Creating a sensory garden

Welcome to our garden

I’ve always loved visiting parks with nature trails, arboretums with their variety of trees, and National Trust style gardens featuring formal, walled and wild meadow areas. I feel like there’s something soothing about spending time outside somewhere green, with lots of colourful, scented plants or trees, and the sound of birds or a stream nearby.

I heard about the idea of ‘sensory gardens’ recently; these gardens use carefully selected plants and other elements to enhance people’s experience of seeing, hearing, touching, smelling and tasting. I love this idea, and thought it would be a great way of bringing some of the elements I like from nature to our own doorstep. I developed the idea of using the little space tucked away at the bottom of our garden to create a nature ‘sensory’ area; somewhere for me to sit and enjoy a cup of tea, and for the boys to have their very own ‘nature trail’.

I wanted to include things that appealed to all the senses – were nice to look at, colourful, had texture and scent, and made lovely sounds.

The area is only small, but we’ve managed to incorporate lots of elements already.

Sound

When building a sensory garden there are lots of ways to harness sound. Natural sounds of plants – the sound of the wind through long grass or trees for instance.

The maple tree provides lovely rustling of leaves in the breeze; I added some wind chimes too – lovely bamboo ones that make a soothing, soft muted chime, plus a little tinkley metal one with a seahorse at the top. Toddler loves to run underneath and bash them with his hand to hear them chime.

Bamboo wind chimes that make a lovely soothing muted chime

Bamboo wind chimes that make a lovely soothing muted chime

The gravel underfoot also makes a satisfying crunch as it is walked on.

Next year I’d like to add a (child-friendly) water feature to add to the natural sounds.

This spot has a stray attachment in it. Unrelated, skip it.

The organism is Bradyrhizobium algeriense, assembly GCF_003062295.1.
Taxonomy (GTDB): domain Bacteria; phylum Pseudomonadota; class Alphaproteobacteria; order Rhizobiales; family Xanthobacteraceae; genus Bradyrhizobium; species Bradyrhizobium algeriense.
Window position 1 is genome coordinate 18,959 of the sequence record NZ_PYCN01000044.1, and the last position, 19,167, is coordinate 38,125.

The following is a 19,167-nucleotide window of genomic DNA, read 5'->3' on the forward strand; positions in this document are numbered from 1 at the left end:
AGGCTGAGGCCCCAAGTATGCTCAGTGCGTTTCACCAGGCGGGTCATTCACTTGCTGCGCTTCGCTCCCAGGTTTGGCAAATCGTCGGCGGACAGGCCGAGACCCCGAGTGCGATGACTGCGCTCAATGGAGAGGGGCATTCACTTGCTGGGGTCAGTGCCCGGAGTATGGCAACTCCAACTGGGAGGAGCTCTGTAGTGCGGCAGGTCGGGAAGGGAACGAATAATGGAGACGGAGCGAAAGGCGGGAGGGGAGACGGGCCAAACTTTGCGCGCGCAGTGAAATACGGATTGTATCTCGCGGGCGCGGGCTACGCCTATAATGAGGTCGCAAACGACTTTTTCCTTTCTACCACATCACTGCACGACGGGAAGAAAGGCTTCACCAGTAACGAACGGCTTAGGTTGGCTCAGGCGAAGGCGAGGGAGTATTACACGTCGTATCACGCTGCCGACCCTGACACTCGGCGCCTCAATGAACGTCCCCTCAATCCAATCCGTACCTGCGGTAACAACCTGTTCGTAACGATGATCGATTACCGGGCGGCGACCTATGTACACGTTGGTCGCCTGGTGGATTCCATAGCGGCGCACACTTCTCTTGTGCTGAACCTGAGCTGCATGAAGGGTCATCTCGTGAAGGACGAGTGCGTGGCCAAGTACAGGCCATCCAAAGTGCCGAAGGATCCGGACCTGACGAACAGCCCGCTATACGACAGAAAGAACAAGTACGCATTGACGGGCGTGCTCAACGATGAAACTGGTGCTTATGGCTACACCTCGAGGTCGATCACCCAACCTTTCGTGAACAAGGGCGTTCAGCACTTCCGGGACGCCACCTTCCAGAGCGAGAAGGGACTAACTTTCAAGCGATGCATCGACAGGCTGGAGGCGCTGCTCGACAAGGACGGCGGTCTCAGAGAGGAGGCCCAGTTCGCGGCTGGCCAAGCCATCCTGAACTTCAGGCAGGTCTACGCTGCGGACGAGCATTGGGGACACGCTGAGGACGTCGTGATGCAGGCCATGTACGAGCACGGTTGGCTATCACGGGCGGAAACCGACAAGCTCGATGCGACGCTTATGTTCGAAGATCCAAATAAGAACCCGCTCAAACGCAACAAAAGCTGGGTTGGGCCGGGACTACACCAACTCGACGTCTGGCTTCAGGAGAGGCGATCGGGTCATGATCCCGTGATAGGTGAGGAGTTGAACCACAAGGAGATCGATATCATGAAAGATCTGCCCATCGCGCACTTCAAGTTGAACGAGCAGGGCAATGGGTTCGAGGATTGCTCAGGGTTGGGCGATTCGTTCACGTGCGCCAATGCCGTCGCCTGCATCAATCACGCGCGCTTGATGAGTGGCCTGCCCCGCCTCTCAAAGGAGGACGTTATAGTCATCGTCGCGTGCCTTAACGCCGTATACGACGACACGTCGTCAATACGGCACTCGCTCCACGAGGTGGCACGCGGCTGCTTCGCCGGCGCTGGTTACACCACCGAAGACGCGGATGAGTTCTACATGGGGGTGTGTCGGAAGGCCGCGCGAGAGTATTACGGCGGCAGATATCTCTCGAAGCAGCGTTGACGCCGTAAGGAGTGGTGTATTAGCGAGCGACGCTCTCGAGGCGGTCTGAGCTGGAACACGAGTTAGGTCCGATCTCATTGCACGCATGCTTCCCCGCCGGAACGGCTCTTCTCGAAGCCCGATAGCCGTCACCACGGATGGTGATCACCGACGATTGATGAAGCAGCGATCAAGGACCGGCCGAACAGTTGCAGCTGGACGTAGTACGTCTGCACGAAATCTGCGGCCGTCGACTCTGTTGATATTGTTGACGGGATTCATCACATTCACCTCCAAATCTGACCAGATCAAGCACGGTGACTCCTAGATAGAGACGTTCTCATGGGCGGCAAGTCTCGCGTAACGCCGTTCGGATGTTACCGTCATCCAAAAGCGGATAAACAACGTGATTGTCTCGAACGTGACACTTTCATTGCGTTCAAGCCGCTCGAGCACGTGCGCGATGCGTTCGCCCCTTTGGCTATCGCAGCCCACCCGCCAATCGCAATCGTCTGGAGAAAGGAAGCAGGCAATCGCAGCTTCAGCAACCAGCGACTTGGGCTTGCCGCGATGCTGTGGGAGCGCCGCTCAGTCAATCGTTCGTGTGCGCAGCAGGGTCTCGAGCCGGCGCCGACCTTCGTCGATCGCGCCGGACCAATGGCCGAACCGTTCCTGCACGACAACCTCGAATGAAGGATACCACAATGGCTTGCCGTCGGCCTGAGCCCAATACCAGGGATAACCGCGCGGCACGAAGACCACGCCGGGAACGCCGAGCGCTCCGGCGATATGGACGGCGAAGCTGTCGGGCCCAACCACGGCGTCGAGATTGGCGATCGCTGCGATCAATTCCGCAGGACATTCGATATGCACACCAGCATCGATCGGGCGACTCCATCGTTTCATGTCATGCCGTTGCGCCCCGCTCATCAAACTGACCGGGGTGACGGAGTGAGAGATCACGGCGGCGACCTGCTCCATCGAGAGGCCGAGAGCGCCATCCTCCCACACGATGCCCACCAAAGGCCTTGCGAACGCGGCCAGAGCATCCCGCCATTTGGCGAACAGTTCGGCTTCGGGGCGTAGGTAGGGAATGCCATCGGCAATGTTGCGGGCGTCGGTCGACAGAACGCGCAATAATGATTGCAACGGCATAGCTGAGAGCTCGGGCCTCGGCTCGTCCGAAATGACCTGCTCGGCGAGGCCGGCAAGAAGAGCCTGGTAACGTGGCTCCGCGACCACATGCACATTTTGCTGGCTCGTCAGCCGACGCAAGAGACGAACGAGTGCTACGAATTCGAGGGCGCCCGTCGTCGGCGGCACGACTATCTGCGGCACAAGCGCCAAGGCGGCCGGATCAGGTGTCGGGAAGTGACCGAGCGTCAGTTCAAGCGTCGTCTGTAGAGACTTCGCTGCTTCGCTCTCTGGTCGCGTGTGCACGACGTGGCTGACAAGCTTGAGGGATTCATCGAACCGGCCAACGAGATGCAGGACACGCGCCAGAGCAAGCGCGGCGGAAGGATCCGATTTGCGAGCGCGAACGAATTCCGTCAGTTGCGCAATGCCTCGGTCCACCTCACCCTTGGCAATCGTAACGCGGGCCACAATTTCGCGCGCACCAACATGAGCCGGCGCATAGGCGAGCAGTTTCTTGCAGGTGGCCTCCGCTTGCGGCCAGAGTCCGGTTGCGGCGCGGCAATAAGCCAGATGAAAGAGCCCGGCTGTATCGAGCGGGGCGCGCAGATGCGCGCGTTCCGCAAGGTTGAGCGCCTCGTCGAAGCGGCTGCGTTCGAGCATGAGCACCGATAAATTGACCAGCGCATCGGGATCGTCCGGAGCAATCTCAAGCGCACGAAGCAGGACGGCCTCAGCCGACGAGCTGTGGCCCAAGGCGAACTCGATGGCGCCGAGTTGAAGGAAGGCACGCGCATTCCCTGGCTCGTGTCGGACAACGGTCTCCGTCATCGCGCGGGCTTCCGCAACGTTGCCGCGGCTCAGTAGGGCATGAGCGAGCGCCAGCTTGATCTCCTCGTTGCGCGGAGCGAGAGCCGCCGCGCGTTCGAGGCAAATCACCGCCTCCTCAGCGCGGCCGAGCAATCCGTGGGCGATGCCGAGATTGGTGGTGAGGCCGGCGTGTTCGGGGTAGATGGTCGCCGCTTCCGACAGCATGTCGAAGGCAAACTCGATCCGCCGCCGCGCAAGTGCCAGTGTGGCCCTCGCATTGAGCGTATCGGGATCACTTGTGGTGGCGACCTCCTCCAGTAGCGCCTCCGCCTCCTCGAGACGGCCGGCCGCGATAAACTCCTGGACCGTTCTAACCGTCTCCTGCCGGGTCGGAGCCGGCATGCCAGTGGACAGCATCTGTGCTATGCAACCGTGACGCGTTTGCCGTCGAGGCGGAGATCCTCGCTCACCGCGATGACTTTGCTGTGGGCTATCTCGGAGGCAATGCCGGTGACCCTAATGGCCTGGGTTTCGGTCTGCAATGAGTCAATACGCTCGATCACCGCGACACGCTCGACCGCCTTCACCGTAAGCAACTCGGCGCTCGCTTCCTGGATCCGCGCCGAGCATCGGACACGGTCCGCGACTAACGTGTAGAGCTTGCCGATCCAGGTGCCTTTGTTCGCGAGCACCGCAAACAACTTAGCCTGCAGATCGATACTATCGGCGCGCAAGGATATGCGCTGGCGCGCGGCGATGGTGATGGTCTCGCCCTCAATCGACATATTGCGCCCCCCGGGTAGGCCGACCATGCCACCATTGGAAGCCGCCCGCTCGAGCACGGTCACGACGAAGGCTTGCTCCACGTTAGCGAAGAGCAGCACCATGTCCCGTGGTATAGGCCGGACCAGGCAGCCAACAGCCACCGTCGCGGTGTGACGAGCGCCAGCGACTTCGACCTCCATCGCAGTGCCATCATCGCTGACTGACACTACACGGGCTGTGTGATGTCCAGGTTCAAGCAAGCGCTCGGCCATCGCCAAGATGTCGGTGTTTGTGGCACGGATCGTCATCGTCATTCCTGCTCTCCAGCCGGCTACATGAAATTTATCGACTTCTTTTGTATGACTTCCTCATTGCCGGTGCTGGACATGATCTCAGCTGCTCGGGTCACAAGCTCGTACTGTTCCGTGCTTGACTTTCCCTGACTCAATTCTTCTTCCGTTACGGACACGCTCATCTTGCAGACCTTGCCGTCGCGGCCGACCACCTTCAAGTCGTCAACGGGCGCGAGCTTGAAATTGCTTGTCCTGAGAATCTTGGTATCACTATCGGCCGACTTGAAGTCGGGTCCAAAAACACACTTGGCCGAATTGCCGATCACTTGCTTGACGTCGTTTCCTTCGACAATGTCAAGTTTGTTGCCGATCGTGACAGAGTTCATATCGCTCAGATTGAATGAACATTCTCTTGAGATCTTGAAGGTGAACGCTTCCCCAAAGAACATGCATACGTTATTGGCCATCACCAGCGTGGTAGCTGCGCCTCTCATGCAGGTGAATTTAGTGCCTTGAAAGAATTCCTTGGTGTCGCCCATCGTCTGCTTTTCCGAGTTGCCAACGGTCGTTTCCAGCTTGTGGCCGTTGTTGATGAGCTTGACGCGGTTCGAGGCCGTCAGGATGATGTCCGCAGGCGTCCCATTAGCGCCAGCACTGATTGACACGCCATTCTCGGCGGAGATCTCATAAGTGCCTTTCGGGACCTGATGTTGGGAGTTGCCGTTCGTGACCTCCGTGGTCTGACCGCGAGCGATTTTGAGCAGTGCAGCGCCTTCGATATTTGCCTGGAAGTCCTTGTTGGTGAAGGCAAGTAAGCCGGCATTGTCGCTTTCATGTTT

Smell

There are so many plants to choose from to add fragrance to the garden.

One thing to think of when adding plants is, how do they release their scent? Lavender for example sometimes needs to have a hand run over it to generate its fragrance. Some plants need to have their leaves crushed and some release their fragrance in the evening.

I chose to add Lavender – my all time favourite plant. Nice to look at and creates an amazing scent when brushed – little hands like to do this I find! I also have some Honeysuckle growing up a trellis at the front of the garden, and this should create a nice scent in the evening should I wish to sit out and enjoy the fruits of my labour on a warm night.

Touch

One of the key elements for my garden is touch, particularly good for small children. I’ve planted some really lovely foliage for this:

Stachys Lanata, better known as ‘Lamb’s tongue’. It is a nice silvery-green colour, but best of all, the leaves are ‘woolly’ to the touch, adding some texture to the garden.

Plants in the sensory garden

Artemesia Schmidtiana ‘nana’ –  a semi-evergreen perennial with soft silvery leaves that feel silky and it has a nice fragrance adding to the texture and scent of the area.

Carex ‘frosted curls’ – a compact grass plant, with iridescent foliage that shimmers in the breeze and feels nice to run your hands through.

My intended water feature will also be good for little hands to feel the running water.

Taste

We have plenty of fruit plants in the garden, including a plethora of tomato plants – I may move one into the sensory area to add to the taste element. The smell of tomato leaves is also nice. I am also intending to plant some herbs in pots to dot around, which the boys might like to taste, including mint and basil.

Sight

Colour, visual texture, form and movement are key elements here, and the range of plants I’ve put in should stimulate the sight fairly well. There’s a range of colours too – orange-red flowers on my exotic palm style plant (can’t recall the name!), purple on the lavender, and the lovely shimmery silver greens of the ‘nana’ and lamb’s tongue. The gravel is a light colour and makes the front of the area very bright, whilst the back is more shaded and has a lovely dappled sunlight effect through the branches of the tree.

Once the plants get going, it should be an amazingly green space!

Once the plants get going, it should be an amazingly green space!

To add to the overall experience, we’ve placed some slabs (aka stepping stones) in a nice pattern to encircle the tree, allowing the little ones to jump from one to another, going underneath the wind chimes and around the tree as they go.

Finally, my finishing touches were to add our ornaments, ‘Greenbert’ the frog, and ‘Sammy’ Snail, our very own little guardians of the garden.

I’m sure we’ll be able to add more to the garden as time goes on, I’d love to add a bee-log and some bird feeders to encourage more nature to visit, but for now, I’m pretty pleased with the results from our weekend of hard work and Toddler seems pretty impressed by it too.

I would like to give a special thanks to Mr N who worked extremely hard to transform the ground by clearing away the old gravel, adding a groundsheet and new gravel, moving slabs around and doing lots of lifting and digging! Without him our sensory garden would still be a dream 😀

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